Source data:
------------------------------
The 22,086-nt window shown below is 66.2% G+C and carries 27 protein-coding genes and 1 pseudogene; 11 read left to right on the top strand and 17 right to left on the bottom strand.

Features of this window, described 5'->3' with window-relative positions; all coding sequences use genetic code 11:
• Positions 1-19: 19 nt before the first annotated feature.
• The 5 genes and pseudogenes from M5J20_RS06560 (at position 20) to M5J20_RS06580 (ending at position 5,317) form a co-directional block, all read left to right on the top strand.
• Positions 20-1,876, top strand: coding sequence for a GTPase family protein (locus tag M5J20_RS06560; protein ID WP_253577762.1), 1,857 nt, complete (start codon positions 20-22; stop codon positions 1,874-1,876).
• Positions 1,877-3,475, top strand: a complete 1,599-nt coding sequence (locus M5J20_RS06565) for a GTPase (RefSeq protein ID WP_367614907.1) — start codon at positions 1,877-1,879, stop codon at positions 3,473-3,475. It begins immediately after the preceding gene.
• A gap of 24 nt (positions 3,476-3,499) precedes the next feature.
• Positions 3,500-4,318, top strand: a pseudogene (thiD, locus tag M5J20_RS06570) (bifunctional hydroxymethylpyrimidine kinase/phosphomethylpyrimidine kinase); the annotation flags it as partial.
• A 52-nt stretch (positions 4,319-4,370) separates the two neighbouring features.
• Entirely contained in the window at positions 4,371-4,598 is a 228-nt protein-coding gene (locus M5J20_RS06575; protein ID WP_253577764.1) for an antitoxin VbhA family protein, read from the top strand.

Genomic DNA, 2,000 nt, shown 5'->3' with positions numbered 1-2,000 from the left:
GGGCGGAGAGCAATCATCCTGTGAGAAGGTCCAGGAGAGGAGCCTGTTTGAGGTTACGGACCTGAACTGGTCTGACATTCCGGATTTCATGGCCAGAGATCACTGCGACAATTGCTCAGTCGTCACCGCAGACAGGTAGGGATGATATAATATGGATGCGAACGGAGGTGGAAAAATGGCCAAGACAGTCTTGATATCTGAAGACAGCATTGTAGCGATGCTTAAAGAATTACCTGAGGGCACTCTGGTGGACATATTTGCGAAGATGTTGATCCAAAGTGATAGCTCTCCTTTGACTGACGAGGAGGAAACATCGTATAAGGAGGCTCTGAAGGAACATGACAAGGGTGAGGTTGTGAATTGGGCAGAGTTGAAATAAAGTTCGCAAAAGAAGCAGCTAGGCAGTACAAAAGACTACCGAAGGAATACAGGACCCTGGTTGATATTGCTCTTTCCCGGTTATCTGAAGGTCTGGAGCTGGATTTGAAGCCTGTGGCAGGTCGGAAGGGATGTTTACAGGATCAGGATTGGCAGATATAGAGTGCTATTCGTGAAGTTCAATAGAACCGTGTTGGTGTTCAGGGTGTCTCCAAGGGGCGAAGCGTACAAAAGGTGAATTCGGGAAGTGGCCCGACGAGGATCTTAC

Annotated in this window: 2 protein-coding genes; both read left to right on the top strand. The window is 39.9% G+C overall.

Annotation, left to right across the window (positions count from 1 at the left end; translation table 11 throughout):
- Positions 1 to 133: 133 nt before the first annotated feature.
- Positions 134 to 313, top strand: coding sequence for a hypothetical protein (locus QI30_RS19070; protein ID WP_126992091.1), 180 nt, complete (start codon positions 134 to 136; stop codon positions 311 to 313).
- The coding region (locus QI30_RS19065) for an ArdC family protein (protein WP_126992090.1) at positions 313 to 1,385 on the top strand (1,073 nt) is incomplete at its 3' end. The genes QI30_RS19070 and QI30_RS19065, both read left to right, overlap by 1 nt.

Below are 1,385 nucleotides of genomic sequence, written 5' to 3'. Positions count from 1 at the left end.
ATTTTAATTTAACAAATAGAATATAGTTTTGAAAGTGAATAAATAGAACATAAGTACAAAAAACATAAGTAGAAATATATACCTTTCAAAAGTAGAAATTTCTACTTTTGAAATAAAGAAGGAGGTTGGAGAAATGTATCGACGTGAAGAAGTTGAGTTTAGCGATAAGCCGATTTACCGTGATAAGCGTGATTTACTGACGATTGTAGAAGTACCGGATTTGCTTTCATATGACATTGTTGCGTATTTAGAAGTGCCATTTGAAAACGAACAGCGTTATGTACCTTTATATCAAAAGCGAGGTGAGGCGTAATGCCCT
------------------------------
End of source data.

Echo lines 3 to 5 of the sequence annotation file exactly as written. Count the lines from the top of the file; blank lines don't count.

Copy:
• Positions 1-19: 19 nt before the first annotated feature.
• The 5 genes and pseudogenes from M5J20_RS06560 (at position 20) to M5J20_RS06580 (ending at position 5,317) form a co-directional block, all read left to right on the top strand.
• Positions 20-1,876, top strand: coding sequence for a GTPase family protein (locus tag M5J20_RS06560; protein ID WP_253577762.1), 1,857 nt, complete (start codon positions 20-22; stop codon positions 1,874-1,876).